Emma has been a Registered Dietitian for over 17 years and has experience in adult and paediatric dietetics. She has been the Editor of NHD for seven years, steering the editorial content and supporting the production process. Emma currently works in industry.

Emma Coates, RD

The sunshine vitamin, the immune system and inflammation

Vitamin D is often referred to as the ‘sunshine vitamin’ and over the summer months, many people will be outdoors enjoying themselves in the sunshine and creating vitamin D!

Vitamin D is a vital nutrient that plays a role in maintaining overall health and well-being. We all need this essential nutrient and we benefit from adequate levels of vitamin D due to its essential functions in supporting bone health, immune function, and inflammatory response.(1,2)

Recent research on COVID-19 and other diseases has shed light on the profound impact of vitamin D on health. In this blog, I will explore some of the health benefits of vitamin D, discussing its role in immune system function and inflammation.


The ability to produce and utilise vitamin D may decrease with age or as a consequence of disease. This may be due to spending less time outdoors, or covering up skin and avoiding the sun's rays. Being housebound, less mobile, frail or living in an institution such as a care home may contribute to this.(3) This can lead to vitamin D deficiency, which has been associated with numerous health issues, including osteomalacia, impaired immune function and muscle strength. By promoting calcium absorption in the gut, vitamin D helps maintain bone density and may reduce the risk of falling(4) and fractures in elderly individuals.(5)


Adequate levels of vitamin D have been shown to enhance the immune response, which is particularly important for the elderly or other vulnerable groups, as immune systems tend to weaken with age or disease. However, low levels of vitamin D have been associated with an increased risk of developing several immune-related diseases and conditions, including psoriasis, type 1 diabetes, multiple sclerosis, rheumatoid arthritis, tuberculosis, sepsis, respiratory infection, and COVID-19.(6)

Vitamin D plays a regulatory role in immune function (7) and a cause and effect relationship between normal function of the immune system and the dietary intake of vitamin D is substantiated and was agreed by EFSA in 2010.2 However, whilst vitamin D is accepted to play an important role in immune system function there is still a need for robust, large scale RCTs to expand our understanding of this in relation to specific diseases and conditions.(7)

Research interest continues in relation to vitamin D’s role in immune system health, with both infectious disease and autoimmune conditions being part of the sphere of immunological investigation.

Whilst there have been many studies with promising in vitro results for vitamin D and its effects on the function of the immune system, it does not always transfer to significant clinical effects. Despite this, researchers are still confident that there is a relationship between vitamin D and the immune system.(8)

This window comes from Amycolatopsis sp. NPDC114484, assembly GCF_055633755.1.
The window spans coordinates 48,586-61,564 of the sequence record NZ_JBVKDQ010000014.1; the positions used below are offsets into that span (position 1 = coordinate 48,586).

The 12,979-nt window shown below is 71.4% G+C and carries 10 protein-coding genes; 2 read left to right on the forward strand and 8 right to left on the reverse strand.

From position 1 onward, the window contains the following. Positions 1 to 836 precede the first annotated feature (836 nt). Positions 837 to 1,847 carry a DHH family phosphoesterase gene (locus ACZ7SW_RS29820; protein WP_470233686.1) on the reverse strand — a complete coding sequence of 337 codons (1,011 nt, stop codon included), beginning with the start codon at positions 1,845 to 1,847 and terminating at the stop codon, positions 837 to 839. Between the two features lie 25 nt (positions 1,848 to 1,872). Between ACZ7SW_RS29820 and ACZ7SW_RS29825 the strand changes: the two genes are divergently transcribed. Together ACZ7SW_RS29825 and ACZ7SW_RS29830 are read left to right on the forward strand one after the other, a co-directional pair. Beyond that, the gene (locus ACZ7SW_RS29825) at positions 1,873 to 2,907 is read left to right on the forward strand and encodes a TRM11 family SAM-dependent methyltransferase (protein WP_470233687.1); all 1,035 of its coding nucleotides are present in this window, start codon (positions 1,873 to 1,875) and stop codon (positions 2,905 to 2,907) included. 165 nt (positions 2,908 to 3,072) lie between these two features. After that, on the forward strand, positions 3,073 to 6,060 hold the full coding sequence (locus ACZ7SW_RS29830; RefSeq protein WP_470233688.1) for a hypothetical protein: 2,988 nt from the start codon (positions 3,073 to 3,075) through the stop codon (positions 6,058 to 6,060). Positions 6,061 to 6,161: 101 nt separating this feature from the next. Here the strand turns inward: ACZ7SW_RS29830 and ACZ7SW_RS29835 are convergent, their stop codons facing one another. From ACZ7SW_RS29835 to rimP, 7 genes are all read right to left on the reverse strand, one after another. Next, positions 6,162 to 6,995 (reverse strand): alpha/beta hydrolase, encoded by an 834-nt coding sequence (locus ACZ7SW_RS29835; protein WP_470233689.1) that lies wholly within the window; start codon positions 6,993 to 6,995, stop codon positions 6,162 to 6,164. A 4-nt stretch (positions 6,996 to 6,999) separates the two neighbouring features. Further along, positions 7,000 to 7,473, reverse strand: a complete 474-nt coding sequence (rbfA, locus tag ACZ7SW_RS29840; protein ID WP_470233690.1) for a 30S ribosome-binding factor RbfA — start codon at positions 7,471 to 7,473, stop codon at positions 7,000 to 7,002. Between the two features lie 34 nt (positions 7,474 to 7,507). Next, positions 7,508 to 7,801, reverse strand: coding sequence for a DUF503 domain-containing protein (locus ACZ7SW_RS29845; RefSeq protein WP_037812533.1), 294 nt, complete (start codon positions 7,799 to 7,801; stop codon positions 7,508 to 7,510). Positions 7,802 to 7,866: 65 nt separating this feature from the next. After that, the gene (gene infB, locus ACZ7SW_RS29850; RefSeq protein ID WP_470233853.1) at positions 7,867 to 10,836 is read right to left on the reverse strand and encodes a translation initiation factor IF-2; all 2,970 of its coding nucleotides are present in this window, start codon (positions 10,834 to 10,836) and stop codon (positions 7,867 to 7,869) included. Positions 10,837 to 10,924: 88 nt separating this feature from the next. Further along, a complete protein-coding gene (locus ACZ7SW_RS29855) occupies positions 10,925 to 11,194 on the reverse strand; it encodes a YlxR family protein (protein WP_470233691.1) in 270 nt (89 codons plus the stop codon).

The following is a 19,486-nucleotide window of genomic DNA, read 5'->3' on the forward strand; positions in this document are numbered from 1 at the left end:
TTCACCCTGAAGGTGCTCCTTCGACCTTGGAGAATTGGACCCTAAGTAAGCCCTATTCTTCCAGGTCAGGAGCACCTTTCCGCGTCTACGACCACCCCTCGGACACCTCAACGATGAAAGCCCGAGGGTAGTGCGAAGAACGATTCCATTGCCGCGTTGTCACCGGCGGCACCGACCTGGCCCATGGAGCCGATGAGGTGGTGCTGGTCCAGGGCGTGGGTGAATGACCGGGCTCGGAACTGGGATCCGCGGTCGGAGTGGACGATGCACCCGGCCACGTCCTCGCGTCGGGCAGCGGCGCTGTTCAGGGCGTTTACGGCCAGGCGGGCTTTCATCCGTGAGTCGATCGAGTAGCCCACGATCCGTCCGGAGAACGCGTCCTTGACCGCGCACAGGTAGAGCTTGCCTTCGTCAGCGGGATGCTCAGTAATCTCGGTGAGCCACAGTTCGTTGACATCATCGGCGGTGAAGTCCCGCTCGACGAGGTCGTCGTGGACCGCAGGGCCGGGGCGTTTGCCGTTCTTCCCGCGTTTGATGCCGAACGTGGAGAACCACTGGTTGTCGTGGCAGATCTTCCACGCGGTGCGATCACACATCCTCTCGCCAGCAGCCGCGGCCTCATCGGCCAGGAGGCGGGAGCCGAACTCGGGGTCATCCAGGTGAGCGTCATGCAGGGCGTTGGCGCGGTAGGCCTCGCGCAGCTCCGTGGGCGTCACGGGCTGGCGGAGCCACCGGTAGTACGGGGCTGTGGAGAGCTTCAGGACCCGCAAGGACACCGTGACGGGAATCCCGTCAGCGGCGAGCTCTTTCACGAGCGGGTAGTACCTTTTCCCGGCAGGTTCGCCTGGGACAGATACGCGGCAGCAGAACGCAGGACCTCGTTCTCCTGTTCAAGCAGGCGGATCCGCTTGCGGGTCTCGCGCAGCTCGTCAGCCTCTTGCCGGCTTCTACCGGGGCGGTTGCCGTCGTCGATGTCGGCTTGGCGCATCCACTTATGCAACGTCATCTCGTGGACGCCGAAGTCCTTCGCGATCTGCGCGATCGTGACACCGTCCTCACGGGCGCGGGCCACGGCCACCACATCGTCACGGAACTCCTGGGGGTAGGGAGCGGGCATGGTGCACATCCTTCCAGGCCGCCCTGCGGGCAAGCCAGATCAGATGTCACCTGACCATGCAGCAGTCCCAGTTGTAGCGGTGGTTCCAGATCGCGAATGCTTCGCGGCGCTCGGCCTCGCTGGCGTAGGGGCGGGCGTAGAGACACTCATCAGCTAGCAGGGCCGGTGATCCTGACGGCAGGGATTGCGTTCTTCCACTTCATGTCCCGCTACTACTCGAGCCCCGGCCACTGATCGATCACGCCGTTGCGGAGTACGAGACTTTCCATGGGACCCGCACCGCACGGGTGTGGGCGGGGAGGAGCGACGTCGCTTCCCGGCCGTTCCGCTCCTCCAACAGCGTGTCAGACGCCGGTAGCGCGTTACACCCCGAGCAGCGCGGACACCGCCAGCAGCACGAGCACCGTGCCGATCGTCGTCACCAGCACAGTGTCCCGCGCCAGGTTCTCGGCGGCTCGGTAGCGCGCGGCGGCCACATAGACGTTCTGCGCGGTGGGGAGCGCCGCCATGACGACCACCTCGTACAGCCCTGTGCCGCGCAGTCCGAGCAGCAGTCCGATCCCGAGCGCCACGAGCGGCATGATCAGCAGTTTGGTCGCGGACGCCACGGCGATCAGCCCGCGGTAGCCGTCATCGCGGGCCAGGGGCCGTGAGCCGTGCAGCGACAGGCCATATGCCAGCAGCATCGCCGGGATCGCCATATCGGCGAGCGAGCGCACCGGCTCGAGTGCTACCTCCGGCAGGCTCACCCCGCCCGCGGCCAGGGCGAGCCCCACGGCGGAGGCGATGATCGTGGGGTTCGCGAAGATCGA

There is a direct relationship between the immune system and the inflammatory responses in the body, with inflammatory responses precipitating from the immune system. As with normal functioning of the immune system, a cause and effect relationship between the dietary intake of vitamin D and healthy inflammatory response was agreed by EFSA in 2010.(2)

Chronic inflammation is associated with numerous diseases, including cardiovascular diseases, diabetes and neurodegenerative conditions. It is also a consequence of numerous diseases and conditions.

The role of vitamin D in inflammation has been widely discussed, however, its exact role is yet to be fully understood.(9) Studies have indicated that vitamin D deficiency can be associated with severe inflammatory diseases. But it is not fully clear whether vitamin D deficiency is a manifestation of those diseases or the deficiency contributes to the aetiology of inflammatory disease. The pathophysiology of chronic inflammatory disease, including atherosclerosis, is complex can and be further complicated by various metabolic factors, making it challenging to identify a direct relationship between vitamin D intake and its effects in these conditions.

Recent studies have explored the role of vitamin D supplementation in inflammatory conditions such as COPD,(10) diabetic nephrology(11) and osteoarthritis.(12) All these show some promising results and further highlight the potential health benefits of vitamin D in inflammatory states.

However, in recent years several Cochrane reviews have been conducted to evaluate the effects of vitamin D in inflammatory conditions such as sickle cell disease (SCD),(13) multiple sclerosis(14) and asthma.(15)

In 2020, a review of vitamin D supplementation in SCD concluded that there was insufficient quality evidence to guide clinical practice in relation to vitamin D supplementation within the management of this condition.

The role of vitamin D supplementation for reducing active disease activity in MS was reviewed in 2018. The reviewers found very low quality evidence, which suggested that vitamin D supplementation has no effect on recurrence of relapse, worsening of disability and MRI lesions. It is unclear whether there are any benefits in relation to health related quality of life and fatigue.

Evidence regarding the effectiveness and safety vitamin D supplementation in reducing the risk of severe asthma exacerbations and improving asthma symptom control was reviewed by Cochrane in 2022 and concluded that there was no evidence to support its use.


The outbreak of the COVID-19 pandemic brought significant attention to the potential role of vitamin D in the treatment of the condition. However, evidence is limited and the direct impact of vitamin D is inconclusive.

A systematic review by Joliffe et al in 2020, showed that vitamin D supplementation can have a modest effect in preventing acute respiratory infections.(16) However, studies that specifically investigate the impact of vitamin D supplementation on preventing or treating COVID-19 are sparse.

The Joliffe et al review was included in an update of a rapid review on vitamin D and acute respiratory tract infections by SACN in 2020,(17) and several limitations were highlighted in the evidence available. These included inconsistency between study results and differences between many of the key parameters within the studies, eg, population size, vitamin D supplementation doses, settings and definitions of outcomes.

In 2020, NICE also conducted an evidence review for the use of vitamin D supplementation as prevention of COVID-19.(18) It concluded that there was little evidence to support the use of vitamin D supplementation to prevent COVID-19.(19) However, it did acknowledge that there were limitations in the retrospective studies that were reviewed. Inaccurate vitamin D status measurements, limited generalisability to UK practice and the overall low quality of the evidence were all considered.